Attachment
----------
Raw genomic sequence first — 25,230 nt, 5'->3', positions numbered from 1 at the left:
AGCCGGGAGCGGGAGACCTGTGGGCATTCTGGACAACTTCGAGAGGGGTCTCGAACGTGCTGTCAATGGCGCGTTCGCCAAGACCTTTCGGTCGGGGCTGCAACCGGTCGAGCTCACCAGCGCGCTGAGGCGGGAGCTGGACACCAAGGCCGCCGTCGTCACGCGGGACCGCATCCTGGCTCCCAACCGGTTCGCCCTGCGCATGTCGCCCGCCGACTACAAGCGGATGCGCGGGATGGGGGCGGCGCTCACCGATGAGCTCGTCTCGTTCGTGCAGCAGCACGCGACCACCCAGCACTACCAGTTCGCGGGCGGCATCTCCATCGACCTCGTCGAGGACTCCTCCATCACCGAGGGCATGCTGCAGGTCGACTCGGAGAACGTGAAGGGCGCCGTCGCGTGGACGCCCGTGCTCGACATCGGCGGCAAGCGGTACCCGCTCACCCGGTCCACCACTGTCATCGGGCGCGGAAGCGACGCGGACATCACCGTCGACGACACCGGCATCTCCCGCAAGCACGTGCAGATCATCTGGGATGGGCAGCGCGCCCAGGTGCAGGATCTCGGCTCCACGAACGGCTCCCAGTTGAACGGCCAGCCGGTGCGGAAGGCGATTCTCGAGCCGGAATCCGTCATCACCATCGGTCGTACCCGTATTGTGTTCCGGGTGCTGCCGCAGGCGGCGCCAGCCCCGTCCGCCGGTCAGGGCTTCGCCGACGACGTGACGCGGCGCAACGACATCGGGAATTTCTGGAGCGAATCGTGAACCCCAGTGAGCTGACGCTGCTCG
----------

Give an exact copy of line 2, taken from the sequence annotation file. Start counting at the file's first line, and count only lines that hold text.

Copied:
AGCCGGGAGCGGGAGACCTGTGGGCATTCTGGACAACTTCGAGAGGGGTCTCGAACGTGCTGTCAATGGCGCGTTCGCCAAGACCTTTCGGTCGGGGCTGCAACCGGTCGAGCTCACCAGCGCGCTGAGGCGGGAGCTGGACACCAAGGCCGCCGTCGTCACGCGGGACCGCATCCTGGCTCCCAACCGGTTCGCCCTGCGCATGTCGCCCGCCGACTACAAGCGGATGCGCGGGATGGGGGCGGCGCTCACCGATGAGCTCGTCTCGTTCGTGCAGCAGCACGCGACCACCCAGCACTACCAGTTCGCGGGCGGCATCTCCATCGACCTCGTCGAGGACTCCTCCATCACCGAGGGCATGCTGCAGGTCGACTCGGAGAACGTGAAGGGCGCCGTCGCGTGGACGCCCGTGCTCGACATCGGCGGCAAGCGGTACCCGCTCACCCGGTCCACCACTGTCATCGGGCGCGGAAGCGACGCGGACATCACCGTCGACGACACCGGCATCTCCCGCAAGCACGTGCAGATCATCTGGGATGGGCAGCGCGCCCAGGTGCAGGATCTCGGCTCCACGAACGGCTCCCAGTTGAACGGCCAGCCGGTGCGGAAGGCGATTCTCGAGCCGGAATCCGTCATCACCATCGGTCGTACCCGTATTGTGTTCCGGGTGCTGCCGCAGGCGGCGCCAGCCCCGTCCGCCGGTCAGGGCTTCGCCGACGACGTGACGCGGCGCAACGACATCGGGAATTTCTGGAGCGAATCGTGAACCCCAGTGAGCTGACGCTGCTCG